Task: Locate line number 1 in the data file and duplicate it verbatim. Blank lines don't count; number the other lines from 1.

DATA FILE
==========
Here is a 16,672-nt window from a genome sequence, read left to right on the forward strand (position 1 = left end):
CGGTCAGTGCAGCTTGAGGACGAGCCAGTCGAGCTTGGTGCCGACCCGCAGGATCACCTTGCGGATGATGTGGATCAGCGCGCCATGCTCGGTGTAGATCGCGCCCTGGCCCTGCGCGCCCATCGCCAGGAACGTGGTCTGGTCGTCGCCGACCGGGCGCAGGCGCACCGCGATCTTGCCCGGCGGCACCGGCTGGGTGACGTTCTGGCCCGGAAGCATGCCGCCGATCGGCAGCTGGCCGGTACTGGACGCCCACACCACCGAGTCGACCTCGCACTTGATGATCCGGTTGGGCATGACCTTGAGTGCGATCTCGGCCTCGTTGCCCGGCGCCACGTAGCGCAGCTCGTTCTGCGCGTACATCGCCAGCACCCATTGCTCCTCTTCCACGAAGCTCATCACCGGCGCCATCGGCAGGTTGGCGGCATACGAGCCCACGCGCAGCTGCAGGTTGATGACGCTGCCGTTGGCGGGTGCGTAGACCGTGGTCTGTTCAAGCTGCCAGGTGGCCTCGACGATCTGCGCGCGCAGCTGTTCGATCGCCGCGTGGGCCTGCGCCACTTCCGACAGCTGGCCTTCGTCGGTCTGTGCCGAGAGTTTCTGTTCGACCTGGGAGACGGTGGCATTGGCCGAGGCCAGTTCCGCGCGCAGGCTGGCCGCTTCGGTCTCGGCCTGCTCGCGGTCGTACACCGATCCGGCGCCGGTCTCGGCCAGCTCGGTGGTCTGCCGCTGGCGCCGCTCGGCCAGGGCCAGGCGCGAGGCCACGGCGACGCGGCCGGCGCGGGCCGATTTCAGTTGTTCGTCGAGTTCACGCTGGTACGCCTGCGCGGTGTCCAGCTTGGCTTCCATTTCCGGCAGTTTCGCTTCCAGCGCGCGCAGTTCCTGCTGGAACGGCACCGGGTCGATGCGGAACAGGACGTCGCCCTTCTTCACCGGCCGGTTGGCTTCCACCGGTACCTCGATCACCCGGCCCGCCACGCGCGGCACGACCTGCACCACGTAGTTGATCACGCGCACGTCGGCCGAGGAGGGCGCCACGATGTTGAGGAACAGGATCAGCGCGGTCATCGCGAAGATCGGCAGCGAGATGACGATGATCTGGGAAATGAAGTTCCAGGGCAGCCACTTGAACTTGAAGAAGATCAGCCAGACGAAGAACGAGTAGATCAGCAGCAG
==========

Here is a 16,672-nt window from a genome sequence, read left to right on the forward strand (position 1 = left end):